Re: drugs & alcohol
[Morton Raban] (mxr@CHEM.WAYNE.EDU)
Tue, 6 Feb 1996 13:35:03 +1000
>Jumping in on this trans-Atlantic discussion...
>> >I would say it's easy. No drugs or alcohol for the children on
>> Would you allow drugs or alcohol for the children outside of meetings?
>> That's ridiculous.
I would like to jump in on this too. I agree with a lot of what has been
said. Of course there should be no drugs allowed at scouting functions
when boys are present. This includes illegal drugs such as marijuana as
well as the addictive legal drugs such as alcohol and tobacco. Our troop
does permit alcohol at adults only events and does permit tobacco when it
is out of sight.
Of course, all of these are illegal for boys of scouting age to possess
and all of them are really dangerous. We cannot close our eyes to the fact
that our boys are and will be exposed to these substances outside of
scouting and it is important to counsel them and set the proper examples.
The major role in such counselling has to be in the home and scouting
properly includes requirements for family discussions on this topics in a
number of places in the program.
There are adults in scouting that believe that some of these materials are
not all that bad (especially for them). I must confess that I am one. I
really enjoy a glass of wine with dinner on occasion and think that there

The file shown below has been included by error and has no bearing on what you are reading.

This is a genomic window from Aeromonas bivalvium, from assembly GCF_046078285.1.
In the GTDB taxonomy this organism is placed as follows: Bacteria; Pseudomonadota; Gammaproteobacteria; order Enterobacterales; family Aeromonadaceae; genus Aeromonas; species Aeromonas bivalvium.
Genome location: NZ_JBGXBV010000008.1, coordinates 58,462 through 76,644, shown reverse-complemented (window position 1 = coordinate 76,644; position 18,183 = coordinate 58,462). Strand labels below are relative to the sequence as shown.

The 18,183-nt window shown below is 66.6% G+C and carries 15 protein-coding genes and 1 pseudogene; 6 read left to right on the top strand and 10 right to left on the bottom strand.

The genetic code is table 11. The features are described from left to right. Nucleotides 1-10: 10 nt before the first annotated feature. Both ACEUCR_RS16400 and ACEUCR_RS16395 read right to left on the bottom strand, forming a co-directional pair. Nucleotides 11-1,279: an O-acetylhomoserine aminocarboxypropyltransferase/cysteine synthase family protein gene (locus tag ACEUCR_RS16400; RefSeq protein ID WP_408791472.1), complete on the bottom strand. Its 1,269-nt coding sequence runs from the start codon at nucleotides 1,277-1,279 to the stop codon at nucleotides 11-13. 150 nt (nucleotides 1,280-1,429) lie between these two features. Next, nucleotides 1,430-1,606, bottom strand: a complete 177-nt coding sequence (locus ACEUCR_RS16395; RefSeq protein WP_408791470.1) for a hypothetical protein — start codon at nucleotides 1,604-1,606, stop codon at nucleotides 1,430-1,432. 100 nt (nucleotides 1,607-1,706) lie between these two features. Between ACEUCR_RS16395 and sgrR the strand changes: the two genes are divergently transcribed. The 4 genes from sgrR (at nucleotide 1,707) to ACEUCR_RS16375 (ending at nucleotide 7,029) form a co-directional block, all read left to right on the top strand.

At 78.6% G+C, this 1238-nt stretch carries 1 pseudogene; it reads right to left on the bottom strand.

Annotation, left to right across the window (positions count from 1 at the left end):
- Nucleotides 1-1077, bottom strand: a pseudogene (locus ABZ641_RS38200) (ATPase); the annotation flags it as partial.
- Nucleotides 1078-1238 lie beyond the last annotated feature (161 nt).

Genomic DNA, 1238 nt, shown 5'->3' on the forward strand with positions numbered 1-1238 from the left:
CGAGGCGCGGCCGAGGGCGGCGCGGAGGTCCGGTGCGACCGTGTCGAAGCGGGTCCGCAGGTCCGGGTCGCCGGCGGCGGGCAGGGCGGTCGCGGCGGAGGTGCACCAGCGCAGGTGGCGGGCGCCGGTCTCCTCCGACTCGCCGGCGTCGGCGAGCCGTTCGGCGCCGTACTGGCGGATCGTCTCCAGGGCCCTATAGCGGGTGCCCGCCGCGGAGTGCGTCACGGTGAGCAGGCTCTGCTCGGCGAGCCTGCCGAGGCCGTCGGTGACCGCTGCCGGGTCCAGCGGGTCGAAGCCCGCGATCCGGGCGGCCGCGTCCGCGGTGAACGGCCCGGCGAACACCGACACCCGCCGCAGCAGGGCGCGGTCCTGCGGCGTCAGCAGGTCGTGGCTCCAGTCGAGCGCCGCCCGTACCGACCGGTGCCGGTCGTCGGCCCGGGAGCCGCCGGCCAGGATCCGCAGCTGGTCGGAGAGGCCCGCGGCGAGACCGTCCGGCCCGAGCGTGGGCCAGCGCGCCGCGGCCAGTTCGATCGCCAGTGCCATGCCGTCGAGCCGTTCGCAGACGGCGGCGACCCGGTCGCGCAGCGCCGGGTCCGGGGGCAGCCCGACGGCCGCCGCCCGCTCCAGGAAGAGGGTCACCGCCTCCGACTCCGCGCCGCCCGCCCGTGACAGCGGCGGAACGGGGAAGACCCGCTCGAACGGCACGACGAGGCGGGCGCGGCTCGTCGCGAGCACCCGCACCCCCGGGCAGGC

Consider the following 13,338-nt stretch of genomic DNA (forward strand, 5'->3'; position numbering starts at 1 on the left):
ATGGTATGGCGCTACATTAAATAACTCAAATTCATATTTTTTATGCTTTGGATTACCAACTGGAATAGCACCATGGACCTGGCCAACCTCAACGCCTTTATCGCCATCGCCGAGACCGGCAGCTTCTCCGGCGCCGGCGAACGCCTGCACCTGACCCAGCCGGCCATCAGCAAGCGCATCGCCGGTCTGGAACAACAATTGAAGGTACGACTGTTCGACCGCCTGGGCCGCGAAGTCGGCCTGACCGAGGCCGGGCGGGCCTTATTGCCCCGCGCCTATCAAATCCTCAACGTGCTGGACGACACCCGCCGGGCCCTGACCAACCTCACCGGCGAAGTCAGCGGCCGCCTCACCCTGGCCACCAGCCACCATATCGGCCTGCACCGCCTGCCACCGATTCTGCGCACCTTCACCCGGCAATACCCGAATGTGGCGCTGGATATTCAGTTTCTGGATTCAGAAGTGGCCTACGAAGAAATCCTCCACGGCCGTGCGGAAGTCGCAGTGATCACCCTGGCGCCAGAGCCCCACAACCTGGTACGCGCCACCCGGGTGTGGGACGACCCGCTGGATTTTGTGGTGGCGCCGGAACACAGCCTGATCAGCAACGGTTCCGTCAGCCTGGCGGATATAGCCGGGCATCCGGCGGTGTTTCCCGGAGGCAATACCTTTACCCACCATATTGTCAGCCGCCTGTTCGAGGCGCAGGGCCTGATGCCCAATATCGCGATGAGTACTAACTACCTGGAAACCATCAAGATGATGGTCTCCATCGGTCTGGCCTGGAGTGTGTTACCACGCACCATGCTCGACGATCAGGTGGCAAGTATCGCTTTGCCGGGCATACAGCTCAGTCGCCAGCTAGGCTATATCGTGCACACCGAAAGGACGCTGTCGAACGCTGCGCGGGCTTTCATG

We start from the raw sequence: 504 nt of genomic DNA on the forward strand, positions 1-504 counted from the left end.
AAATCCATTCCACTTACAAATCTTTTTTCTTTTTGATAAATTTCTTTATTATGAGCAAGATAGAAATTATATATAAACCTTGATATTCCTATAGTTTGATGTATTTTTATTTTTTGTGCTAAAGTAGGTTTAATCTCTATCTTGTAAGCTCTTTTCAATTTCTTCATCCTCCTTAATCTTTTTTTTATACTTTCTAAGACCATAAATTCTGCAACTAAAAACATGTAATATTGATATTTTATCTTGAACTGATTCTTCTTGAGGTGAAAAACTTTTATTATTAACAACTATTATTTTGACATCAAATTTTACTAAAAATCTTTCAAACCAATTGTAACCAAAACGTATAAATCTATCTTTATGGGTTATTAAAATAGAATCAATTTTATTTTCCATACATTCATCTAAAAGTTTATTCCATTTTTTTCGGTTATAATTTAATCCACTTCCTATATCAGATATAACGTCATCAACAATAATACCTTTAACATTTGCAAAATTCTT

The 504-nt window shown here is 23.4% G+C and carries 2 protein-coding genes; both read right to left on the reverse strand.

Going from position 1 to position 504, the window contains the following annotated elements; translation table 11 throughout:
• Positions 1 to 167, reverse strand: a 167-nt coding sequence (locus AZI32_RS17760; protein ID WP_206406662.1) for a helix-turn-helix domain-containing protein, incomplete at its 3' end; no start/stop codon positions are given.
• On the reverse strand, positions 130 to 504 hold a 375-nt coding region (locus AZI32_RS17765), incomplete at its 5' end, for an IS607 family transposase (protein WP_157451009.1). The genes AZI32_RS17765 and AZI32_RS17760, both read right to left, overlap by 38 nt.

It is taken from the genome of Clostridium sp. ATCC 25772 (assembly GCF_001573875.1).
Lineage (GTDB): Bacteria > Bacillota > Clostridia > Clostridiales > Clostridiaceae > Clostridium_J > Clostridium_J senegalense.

is nothing wrong with that. I am willing to forgo that glass of wine on
campouts because I think that allowing alcohol abuse on campouts would be
very damaging. I am honest enough to admit that there must be some scout
leaders and parents who use marijuana. Although I do not use it, I do
know, from the scientific studies that I have read, that it is probably no
worse than alcohol. Although moderate use of alcohol may actually have
some health benefits there should be no doubt that even moderate use impair
driving and does cause many deaths. This is especially dangerous in the
case of underage drinkers. Of course the fact of marijuana's
classification as an illegal drug does add a separate parameter to the
negative aspects of its use.
In my view tobacco may well be the most addictive of these and one that we
ought to worry much more about than we do. I was surprised that it had not
come up in the discussion. While I have had no evidence that any of these
have been used by our scouts on any campout that I have attended, my son
has told be that he has observed kids (from another troop) at other
campouts. In my opinion this may be the easiest one to get hooked on. I
have let my son sample alcoholic drinks at home and honestly expect that
one day he will probably want to try marijuana. But I really think that
there is a much bigger chance that he will get addicted to tobacco and I
work hard to try to counter the peer pressure that he will undoubtedly be
Professor of Chemistry
Wayne State University
Detroit, Michigan 48202
Terry Howerton Sakima Group, Inc. SCOUTER Magazine Kansas City